‘Red-neck legislation’ targets kids with records - lawyer

"ILL-CONCEIVED" changes to education laws are an "extremist red-neck reaction" which will hurt school kids on criminal charges.

A top Rockhampton lawyer has delivered a scathing verdict on proposed changes to the Queensland Education and Other Legislation Amendment Bill.

Schools can already suspend students charged with offences, but they have to rely on the honesty of family and friends in bringing the alleged crimes to light.

The proposed amendments will give chief executives the power to gather information about charges and convictions from the police.

Legal, school and government bodies will have their say during the Education and Innovation Committee hearing today.

Doug Winning said the amendment "tortures every principal of legal thinking relative to rehabilitating young offenders".

"God almighty - this is typical extremist red-neck Queensland legislation which is not properly though out," said Mr Winning, who has represented defendants from Rockhampton, Gladstone and Bundaberg.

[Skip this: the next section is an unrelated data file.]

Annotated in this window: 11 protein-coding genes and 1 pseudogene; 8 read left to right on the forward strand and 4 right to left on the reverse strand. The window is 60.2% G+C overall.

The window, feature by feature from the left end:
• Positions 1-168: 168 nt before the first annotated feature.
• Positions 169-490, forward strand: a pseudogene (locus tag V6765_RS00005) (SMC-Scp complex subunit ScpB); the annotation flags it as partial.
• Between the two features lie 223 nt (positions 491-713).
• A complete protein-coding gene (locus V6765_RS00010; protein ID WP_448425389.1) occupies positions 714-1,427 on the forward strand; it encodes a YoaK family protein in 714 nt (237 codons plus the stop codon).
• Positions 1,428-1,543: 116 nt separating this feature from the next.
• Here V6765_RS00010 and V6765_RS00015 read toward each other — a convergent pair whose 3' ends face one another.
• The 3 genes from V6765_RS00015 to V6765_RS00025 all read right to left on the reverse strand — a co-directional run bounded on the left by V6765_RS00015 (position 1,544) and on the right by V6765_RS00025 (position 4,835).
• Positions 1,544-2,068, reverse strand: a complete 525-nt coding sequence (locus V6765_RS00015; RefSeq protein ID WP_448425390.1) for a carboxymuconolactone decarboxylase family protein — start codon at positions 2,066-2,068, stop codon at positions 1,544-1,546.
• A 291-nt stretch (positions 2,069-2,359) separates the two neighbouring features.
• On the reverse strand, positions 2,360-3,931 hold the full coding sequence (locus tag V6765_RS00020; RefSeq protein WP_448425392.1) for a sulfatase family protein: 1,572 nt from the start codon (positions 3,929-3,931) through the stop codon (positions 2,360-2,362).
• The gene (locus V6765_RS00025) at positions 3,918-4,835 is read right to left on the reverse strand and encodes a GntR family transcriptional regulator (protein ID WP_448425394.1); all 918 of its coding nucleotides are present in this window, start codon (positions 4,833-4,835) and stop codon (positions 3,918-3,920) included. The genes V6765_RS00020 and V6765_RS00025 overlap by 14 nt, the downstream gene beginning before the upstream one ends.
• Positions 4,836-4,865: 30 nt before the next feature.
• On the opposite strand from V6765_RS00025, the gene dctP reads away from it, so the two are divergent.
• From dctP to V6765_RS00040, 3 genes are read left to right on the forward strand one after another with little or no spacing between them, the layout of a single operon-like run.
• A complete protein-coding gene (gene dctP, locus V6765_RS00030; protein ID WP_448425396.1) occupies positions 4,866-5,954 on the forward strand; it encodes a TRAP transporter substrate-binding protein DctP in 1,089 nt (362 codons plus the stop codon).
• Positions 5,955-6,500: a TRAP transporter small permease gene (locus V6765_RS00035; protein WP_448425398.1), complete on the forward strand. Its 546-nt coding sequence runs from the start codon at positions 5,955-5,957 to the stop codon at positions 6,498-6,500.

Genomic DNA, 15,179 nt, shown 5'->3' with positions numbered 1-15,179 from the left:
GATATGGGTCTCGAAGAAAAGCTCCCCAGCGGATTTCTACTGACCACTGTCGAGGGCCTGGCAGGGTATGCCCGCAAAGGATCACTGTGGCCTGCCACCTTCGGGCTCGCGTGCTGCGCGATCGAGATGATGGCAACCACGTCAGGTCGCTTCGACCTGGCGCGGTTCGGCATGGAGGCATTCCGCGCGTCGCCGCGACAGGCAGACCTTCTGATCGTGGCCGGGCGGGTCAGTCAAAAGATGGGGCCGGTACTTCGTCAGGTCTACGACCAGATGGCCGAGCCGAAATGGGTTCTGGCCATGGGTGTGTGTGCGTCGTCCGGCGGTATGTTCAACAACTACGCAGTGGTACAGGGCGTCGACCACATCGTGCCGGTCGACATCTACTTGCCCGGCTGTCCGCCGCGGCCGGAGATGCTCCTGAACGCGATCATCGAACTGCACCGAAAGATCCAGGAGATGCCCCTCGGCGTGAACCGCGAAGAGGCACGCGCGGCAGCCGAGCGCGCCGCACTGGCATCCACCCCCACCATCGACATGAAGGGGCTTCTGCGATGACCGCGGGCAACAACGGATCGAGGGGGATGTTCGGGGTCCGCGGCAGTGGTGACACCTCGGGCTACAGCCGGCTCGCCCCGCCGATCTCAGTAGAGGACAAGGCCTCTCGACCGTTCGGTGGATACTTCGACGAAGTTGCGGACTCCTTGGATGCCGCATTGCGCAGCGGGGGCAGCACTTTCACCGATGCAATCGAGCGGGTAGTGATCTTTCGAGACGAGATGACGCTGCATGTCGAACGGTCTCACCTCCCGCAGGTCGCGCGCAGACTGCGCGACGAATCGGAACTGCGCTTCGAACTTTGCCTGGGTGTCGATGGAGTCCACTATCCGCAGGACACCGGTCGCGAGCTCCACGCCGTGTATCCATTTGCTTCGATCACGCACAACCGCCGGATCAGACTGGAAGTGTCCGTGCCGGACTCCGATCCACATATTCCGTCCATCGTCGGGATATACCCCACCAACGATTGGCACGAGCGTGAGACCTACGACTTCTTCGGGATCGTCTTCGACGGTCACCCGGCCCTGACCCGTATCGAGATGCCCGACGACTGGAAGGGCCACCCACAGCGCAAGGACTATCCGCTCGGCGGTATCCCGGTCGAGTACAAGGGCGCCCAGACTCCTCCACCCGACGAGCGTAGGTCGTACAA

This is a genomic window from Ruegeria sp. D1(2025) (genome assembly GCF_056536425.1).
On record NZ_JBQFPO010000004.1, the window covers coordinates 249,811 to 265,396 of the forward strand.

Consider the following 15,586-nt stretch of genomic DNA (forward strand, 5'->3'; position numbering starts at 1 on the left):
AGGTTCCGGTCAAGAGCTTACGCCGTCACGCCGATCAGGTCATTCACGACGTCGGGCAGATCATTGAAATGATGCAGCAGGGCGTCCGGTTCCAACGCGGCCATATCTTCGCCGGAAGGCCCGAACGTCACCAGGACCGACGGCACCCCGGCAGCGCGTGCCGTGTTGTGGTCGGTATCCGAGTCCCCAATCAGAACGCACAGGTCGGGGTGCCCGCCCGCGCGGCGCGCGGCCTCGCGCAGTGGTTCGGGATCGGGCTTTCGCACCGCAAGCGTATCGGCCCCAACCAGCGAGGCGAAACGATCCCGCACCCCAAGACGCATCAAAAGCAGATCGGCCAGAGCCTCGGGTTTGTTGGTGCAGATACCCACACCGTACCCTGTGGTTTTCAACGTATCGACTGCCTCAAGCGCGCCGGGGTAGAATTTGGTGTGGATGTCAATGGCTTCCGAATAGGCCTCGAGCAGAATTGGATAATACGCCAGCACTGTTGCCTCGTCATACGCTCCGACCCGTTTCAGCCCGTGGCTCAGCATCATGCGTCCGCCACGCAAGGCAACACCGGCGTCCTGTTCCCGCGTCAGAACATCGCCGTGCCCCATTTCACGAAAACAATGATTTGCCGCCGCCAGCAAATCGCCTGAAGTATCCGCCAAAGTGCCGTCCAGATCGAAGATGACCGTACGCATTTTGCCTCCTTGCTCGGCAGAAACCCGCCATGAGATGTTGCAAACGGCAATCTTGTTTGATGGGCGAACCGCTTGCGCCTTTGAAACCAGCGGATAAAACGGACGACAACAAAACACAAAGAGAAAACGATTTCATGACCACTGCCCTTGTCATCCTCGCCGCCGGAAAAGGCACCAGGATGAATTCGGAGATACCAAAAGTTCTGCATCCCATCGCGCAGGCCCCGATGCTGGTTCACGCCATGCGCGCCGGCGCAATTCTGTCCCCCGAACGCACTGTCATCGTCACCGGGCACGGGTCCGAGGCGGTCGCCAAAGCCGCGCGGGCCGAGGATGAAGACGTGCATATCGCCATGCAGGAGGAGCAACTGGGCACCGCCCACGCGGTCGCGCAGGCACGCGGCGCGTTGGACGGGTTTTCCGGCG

"It's ill-conceived."

Queensland Secondary Principals' Association Andrew Pierpoint defended the move, saying it was aimed at protecting other students and teachers.

Mr Pierpoint said the amendment would make it easier for principals to get background information.

He said schools had to put safety first.

"...the principal is the responsible officer so he or she needs to know what he or she has before him or her in the school so if there is a student with a criminal history or violent history then it behoves the principal to know that information so that he or she can put programs and structures in place to protect everybody including the kid who's got it," he said.

Mr Pierpoint said banned students would be supported outside the school gates.

The Education and Innovation Committee will report back to the Legislative Assembly on October 20.



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